Written by Dr Nické Theron, Pediatrician.
“Help! My baby has a nappy rash, I have tried all the bum creams and it just does not get any better! It looks so sore!”
Does that sound familiar? Nappy rash, also called “Diaper Dermatitis” or “Irritant contact dermatitis” is one of the most common issues in infancy affecting 1 in 3 or even every second baby. Nappy rash can develop in the first few weeks of life, but gets more common once babies start to eat – it is most common in babies between 9 – 12 months of age. Breastfed babies have a lower risk to develop nappy rash as their stools have a lower pH. Disposable nappies also cause less nappy rash than traditional cloth nappies (studies are not yet done on newer, highly absorbent cloth nappies).
“Cultivate your sense of humour. On life’s journey from nappy rash to denture adhesive, humour is a great pain reliever.”James Simpson
Allow me to explain some of the physiology of how a typical nappy rash develops, then you will be able to understand the how and why of the treatment:
- When moisture (aka urine) is “sealed in” on the skin (not breathable), it leads to overhydration of the skin which breaks down the outside barrier of the skin.
- There is constant friction between the nappy and the skin of the buttocks, genitalia, abdomen and thighs, and this leads to chafing (areas of red, irritated skin). This allows more irritants, allergens and microbes to enter the body and cause reactions.
- The more acid pH of normal skin is an important part of the skin’s defence system. Prolonged exposure to urine and stool leads to an increase in the skin pH due to the release of ammonium (becomes more alkaline), resulting in changes of the microbiome, activation of enzymes and breakdown of the skin barrier. If the pH of the skin gets too acidic (e.g. with diahroea or when food/drink is acidic e.g. orange juice) the skin barrier will also be affected.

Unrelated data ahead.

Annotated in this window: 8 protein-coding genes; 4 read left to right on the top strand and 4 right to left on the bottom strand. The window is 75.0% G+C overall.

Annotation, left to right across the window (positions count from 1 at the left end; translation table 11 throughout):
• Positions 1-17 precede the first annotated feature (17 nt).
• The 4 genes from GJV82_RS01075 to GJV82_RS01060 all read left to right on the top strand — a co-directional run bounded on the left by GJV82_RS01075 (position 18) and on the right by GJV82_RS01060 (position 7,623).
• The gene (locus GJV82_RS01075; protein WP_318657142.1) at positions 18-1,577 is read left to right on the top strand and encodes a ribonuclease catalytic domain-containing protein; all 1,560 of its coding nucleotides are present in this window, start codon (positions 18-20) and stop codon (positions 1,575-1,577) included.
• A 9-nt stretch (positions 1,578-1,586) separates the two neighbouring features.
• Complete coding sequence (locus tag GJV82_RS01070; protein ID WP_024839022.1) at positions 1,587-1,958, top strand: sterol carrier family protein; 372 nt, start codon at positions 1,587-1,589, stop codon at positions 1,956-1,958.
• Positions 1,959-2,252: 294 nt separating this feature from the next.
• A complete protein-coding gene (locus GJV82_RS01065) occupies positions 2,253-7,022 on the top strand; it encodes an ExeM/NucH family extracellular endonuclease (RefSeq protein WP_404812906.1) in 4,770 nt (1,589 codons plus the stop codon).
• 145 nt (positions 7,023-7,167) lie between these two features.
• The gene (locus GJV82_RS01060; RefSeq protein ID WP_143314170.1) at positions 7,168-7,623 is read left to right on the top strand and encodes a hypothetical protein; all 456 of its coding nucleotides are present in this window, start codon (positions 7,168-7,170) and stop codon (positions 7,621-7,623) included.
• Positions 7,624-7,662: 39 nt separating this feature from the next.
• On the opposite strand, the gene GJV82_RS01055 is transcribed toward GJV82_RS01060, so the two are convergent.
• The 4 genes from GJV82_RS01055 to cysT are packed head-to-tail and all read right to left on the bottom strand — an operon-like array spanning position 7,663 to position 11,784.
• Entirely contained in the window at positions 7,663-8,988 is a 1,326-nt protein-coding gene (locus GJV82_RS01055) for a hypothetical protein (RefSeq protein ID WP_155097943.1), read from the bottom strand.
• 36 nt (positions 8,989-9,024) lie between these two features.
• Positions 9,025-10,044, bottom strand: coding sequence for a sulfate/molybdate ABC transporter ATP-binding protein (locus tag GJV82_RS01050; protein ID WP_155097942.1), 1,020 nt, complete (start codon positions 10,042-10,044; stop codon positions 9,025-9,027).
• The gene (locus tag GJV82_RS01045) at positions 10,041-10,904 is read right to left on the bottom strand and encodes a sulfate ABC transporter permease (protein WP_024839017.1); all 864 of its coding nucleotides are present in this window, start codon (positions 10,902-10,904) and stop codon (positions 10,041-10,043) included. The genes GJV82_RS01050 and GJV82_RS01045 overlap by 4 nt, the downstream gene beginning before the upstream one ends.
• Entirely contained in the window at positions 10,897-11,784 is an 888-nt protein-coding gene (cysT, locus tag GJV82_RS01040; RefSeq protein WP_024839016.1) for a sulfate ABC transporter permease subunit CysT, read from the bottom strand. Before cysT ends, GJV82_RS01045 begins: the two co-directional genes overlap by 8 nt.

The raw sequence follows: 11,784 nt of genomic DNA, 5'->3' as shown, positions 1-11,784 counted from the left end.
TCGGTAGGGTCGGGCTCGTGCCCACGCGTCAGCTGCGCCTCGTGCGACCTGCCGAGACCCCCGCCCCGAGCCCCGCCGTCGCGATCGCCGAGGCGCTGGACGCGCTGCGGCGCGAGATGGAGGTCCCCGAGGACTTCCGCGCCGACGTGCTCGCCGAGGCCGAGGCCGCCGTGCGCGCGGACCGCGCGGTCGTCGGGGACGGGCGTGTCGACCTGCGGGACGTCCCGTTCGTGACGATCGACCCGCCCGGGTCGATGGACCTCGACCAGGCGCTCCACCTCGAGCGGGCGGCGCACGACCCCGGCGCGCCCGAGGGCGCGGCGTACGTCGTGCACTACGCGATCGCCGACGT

- When the skin barrier does not function well, there is a higher risk of infection and inflammation. Other conditions that also disrupt the skin barrier thus also increase the risk for nappy rash (e.g. atopic dermatitis (eczema) and seborrheic dermatitis).
How do you know if your child has a typical nappy rash (irritant contact dermatitis)?
The skin of the buttocks and other areas covered by the nappy looks red and shiny. There might be some areas with blisters or ulcers. The area inside the skinfolds of the legs and genitalia are usually spared. With appropriate treatment (as discussed below) it usually improves within 3 days.
If the rash looks drastically different, or does not improve with appropriate treatment, it is better to see your health care worker sooner rather than later to help you with a specific diagnosis. They will examine the rash and might take swabs to identify the specific cause so that your baby can get the right treatment.
Here are some examples of other causes that can lead to a red, painful bum:
- Candida nappy rash: The most common reason for a nappy rash that does not respond to bum creams. It usually starts out as a typical nappy rash that then becomes infected with Candida (a yeast). The skin is deep red with small white scales and satellite patches of red dots outside the rash area. The skinfolds are also affected. Treatment: you will need to apply an anti-fungal ointment such as Nystatin or Clotrimazole with every nappy change.
- Infected contact dermatitis: Usually a secondary infection caused by bacteria, viruses and even parasites. It can present with ulcers or blisters. Treatment: Topical or oral antibiotics, antivirals or antiparasitic treatment.
- Allergic dermatitis: Allergic reaction to washing powder / chemicals in disposable nappies / chemicals in wet wipes that starts within one week of using a new product. Allergic reaction can continue up to 2 weeks after stopping the product. Treatment: Remove allergen, use low-dose steroid ointment to calm inflammation.
- Diarrhoea and antibiotic use: Frequent loose stools and the use of antibiotics both play a role to change the pH of the skin and damage the skin barrier. Treatment: General management as discussed below.
- Seborrheic dermatitis: This is due to inflammation of the sebum-producing glands and is common in infants. The skin is red with yellowish, scaly, oily patches. The skinfolds are also affected. It can affect the face (especially the eyebrows), scalp (cradle cap) and other skinfolds of the arms and neck at the same time. Treatment: Ketoconazole shampoo (Kez shampoo) improves cradle cap and other areas of the rash.